John D. Dunne. Foundations of Dharmakīrti's Philosophy. Boston: Wisdom Publications, 2004. xx + 467 pp. $39.95 (cloth), ISBN 978-0-86171-184-0.
Reviewed by Christian Coseru (Department of Philosophy, College of Charleston)
Published on H-Buddhism (May, 2006)
A "Restricted" Interpretation of Dharmakīrti's Philosophy
The continuing surge in work on Dharmak?rti represents one of the most fertile enterprises within the field of Buddhist Studies. The only South Asian philosopher to have been the subject of four international conferences, Dharmak?rti commands a veritable legacy of scholarship, whether directly, through the translation and study of his own works, or indirectly, through the study of his followers, commentators, and one-time opponents. In the context of this burgeoning enterprise, characterized by a high degree of specialization, any attempt to bear on the totality of Dharmak?rti's thought is challenging at best and downright frustrating at worst. John Dunne's recent volume, Foundations of Dharmak?rti's Philosophy, meets this challenge in a novel and effective way.
Unlike most attempts to interpret Dharmak?rti, which deploy the lenses of his most influential commentators, Dunne proposes a "restricted" interpretation of his philosophy based on "the painstaking task of separating commentarial layers so as to learn the insights that characterize each commentator's work" (p. 11). The primary intent of this work is thus to provide an overall perspective on the historical development of Buddhist thought as reflected in the pram??a literature. While Dunne is committed to constraining his approach in "historical terms," he does not ignore its hermeneutical implications: the historical distance cannot be bridged without the interpreter's active participation in, and sharing of, some of the concerns and presuppositions that inform the Buddhist tradition, with the caveat that "reverence for an influential thinker" need not imply a willingness to "bow unconditionally at Dharmak?rti's feet" (p. 11).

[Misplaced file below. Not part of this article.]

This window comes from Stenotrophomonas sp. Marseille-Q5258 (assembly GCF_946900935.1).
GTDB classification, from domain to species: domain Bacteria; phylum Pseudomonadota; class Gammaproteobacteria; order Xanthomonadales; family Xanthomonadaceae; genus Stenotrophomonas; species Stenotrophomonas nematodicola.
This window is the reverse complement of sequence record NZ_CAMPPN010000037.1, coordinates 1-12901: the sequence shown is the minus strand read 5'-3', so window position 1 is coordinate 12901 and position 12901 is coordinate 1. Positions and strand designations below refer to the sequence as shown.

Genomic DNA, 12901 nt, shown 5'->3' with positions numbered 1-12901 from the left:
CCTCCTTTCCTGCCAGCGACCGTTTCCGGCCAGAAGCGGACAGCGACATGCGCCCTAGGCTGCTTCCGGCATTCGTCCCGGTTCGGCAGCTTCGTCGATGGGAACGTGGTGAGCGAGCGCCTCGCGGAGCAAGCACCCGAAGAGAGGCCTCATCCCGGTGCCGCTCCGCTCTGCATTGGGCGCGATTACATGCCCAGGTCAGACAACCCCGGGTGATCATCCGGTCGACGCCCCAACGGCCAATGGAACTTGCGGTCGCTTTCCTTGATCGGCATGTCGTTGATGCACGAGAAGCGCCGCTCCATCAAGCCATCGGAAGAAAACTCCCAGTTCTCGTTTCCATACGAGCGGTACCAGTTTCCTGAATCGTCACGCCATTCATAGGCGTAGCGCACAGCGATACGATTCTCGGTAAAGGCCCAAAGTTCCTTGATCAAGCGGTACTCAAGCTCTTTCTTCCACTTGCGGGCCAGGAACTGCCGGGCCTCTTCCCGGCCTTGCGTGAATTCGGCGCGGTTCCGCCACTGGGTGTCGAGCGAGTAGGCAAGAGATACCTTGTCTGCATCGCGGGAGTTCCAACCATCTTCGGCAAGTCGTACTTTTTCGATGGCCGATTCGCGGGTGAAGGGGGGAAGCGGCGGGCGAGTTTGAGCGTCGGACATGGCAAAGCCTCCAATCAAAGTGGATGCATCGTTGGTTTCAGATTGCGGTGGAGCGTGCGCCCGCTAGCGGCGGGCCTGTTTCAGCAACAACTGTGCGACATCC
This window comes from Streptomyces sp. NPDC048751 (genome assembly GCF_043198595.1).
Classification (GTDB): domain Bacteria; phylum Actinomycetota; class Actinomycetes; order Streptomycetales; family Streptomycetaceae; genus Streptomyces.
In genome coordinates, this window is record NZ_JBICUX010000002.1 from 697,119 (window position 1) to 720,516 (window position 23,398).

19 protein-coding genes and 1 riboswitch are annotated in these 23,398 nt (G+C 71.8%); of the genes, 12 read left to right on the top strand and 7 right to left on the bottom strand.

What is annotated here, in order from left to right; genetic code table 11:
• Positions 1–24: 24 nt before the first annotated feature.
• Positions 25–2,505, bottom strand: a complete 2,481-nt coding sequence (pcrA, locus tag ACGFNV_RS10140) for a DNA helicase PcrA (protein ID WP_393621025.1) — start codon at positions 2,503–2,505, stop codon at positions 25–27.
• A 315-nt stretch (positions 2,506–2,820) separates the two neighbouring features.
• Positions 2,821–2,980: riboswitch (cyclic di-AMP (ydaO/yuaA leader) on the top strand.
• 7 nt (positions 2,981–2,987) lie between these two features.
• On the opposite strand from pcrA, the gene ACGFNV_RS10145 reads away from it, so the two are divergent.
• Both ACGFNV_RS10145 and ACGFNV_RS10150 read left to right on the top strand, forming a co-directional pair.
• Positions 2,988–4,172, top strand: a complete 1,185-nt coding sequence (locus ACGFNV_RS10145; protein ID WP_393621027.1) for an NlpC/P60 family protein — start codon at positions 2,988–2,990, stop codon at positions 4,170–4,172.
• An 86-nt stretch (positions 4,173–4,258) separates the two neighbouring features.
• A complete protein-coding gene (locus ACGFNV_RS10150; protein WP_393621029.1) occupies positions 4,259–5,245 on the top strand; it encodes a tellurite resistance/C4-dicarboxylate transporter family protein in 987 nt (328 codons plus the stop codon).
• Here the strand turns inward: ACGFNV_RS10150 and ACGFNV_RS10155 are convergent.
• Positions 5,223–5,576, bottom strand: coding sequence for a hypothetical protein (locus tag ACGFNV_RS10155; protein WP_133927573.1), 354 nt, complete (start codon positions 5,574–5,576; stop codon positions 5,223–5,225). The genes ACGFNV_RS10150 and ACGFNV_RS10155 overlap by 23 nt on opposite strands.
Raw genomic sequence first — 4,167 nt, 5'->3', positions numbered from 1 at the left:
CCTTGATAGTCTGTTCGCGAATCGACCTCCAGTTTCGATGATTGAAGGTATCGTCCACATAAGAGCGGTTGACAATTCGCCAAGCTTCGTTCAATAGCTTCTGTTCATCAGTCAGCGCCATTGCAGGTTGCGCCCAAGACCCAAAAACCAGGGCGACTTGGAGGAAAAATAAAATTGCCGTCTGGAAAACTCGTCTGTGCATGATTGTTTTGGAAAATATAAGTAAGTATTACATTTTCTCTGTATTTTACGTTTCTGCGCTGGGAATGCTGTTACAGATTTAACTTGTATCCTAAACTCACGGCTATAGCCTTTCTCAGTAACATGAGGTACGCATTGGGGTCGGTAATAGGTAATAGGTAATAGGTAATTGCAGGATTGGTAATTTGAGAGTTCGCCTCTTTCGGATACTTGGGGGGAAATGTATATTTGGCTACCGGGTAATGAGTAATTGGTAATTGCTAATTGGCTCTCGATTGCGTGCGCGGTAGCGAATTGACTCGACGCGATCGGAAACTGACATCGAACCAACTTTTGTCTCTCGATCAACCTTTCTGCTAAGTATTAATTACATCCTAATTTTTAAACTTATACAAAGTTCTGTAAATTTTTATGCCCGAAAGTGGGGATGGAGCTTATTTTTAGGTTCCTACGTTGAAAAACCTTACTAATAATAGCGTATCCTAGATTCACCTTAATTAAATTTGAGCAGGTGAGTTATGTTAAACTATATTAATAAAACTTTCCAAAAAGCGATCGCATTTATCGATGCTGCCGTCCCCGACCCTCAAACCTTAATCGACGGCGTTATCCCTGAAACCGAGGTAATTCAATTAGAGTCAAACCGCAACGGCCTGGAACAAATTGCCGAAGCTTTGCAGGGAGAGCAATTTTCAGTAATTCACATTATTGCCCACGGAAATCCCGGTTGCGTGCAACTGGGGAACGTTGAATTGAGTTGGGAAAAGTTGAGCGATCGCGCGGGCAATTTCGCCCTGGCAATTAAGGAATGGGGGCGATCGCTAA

Dunne starts with a reconstruction of the conceptual context of the pram??a discourse, with its emphasis on the analysis of the process of knowing. Here Dunne marks the difference between the early Naiy?yika philosophers V?tsy?yana and Uddyotakara, for whom the act of knowing involves a relation between the knowing agent and the object of knowledge, and Dign?ga and Dharmak?rti, who conflate the cognitive event with the means of knowledge. The rest of this introductory section examines perception and inference (the two criteria of knowledge deemed reliable by nearly all pram??a theorists), concluding with a detailed review of the dispute over the ontological status of "real" particulars. These themes are then explored at length in the remaining three chapters of the book, starting with Dharmak?rti's method and ontology (chapter 2), continuing with his examination of the relation among the terms of a valid inference (chapter 3), and concluding with Dharmak?rti's extensive account of the purposive function (arthakriy?) of cognition (chapter 4). Dharmak?rti's principal work, the Pram??av?rttika (and its autocommentary), along with the two early commentaries of Devendrabuddhi and ??kyabuddhi (and several other primary sources), are cited at length throughout the book. Dunne provides expanded portions of all these citations in a final appendix of translations--a useful addition that makes this volume one of the most comprehensive anthologies of primary sources for Dharmak?rti's philosophy in any modern language.